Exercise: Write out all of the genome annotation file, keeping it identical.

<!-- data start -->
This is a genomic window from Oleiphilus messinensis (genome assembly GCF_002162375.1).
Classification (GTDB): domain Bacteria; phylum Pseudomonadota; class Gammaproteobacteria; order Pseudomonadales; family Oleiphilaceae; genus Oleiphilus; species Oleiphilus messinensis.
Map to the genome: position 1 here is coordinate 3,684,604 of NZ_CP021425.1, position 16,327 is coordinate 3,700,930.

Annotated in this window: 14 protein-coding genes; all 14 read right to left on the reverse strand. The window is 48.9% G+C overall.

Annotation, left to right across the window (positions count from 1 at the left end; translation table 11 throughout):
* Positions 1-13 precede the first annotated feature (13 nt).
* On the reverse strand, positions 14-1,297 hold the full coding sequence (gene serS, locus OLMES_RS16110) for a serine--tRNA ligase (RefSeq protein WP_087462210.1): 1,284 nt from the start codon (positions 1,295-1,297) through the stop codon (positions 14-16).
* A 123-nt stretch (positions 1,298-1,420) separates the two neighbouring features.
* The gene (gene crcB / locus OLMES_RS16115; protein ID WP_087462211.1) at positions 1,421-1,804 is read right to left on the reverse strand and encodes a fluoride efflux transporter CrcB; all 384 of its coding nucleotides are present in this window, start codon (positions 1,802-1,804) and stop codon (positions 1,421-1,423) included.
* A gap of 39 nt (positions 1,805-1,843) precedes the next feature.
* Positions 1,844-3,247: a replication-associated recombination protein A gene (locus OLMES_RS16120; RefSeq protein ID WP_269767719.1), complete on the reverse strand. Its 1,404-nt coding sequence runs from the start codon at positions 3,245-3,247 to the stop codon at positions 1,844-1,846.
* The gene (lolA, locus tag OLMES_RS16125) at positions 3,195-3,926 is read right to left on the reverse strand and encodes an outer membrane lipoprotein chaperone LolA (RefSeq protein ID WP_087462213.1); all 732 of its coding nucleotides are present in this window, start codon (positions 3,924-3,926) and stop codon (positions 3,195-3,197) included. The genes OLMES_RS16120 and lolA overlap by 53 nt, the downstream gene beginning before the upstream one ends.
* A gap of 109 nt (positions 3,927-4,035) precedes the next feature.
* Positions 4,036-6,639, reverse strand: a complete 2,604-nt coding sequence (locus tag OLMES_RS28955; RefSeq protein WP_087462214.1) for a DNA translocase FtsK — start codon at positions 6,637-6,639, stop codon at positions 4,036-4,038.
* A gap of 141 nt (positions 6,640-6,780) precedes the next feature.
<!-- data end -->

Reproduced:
This is a genomic window from Oleiphilus messinensis (genome assembly GCF_002162375.1).
Classification (GTDB): domain Bacteria; phylum Pseudomonadota; class Gammaproteobacteria; order Pseudomonadales; family Oleiphilaceae; genus Oleiphilus; species Oleiphilus messinensis.
Map to the genome: position 1 here is coordinate 3,684,604 of NZ_CP021425.1, position 16,327 is coordinate 3,700,930.

Annotated in this window: 14 protein-coding genes; all 14 read right to left on the reverse strand. The window is 48.9% G+C overall.

Annotation, left to right across the window (positions count from 1 at the left end; translation table 11 throughout):
* Positions 1-13 precede the first annotated feature (13 nt).
* On the reverse strand, positions 14-1,297 hold the full coding sequence (gene serS, locus OLMES_RS16110) for a serine--tRNA ligase (RefSeq protein WP_087462210.1): 1,284 nt from the start codon (positions 1,295-1,297) through the stop codon (positions 14-16).
* A 123-nt stretch (positions 1,298-1,420) separates the two neighbouring features.
* The gene (gene crcB / locus OLMES_RS16115; protein ID WP_087462211.1) at positions 1,421-1,804 is read right to left on the reverse strand and encodes a fluoride efflux transporter CrcB; all 384 of its coding nucleotides are present in this window, start codon (positions 1,802-1,804) and stop codon (positions 1,421-1,423) included.
* A gap of 39 nt (positions 1,805-1,843) precedes the next feature.
* Positions 1,844-3,247: a replication-associated recombination protein A gene (locus OLMES_RS16120; RefSeq protein ID WP_269767719.1), complete on the reverse strand. Its 1,404-nt coding sequence runs from the start codon at positions 3,245-3,247 to the stop codon at positions 1,844-1,846.
* The gene (lolA, locus tag OLMES_RS16125) at positions 3,195-3,926 is read right to left on the reverse strand and encodes an outer membrane lipoprotein chaperone LolA (RefSeq protein ID WP_087462213.1); all 732 of its coding nucleotides are present in this window, start codon (positions 3,924-3,926) and stop codon (positions 3,195-3,197) included. The genes OLMES_RS16120 and lolA overlap by 53 nt, the downstream gene beginning before the upstream one ends.
* A gap of 109 nt (positions 3,927-4,035) precedes the next feature.
* Positions 4,036-6,639, reverse strand: a complete 2,604-nt coding sequence (locus tag OLMES_RS28955; RefSeq protein WP_087462214.1) for a DNA translocase FtsK — start codon at positions 6,637-6,639, stop codon at positions 4,036-4,038.
* A gap of 141 nt (positions 6,640-6,780) precedes the next feature.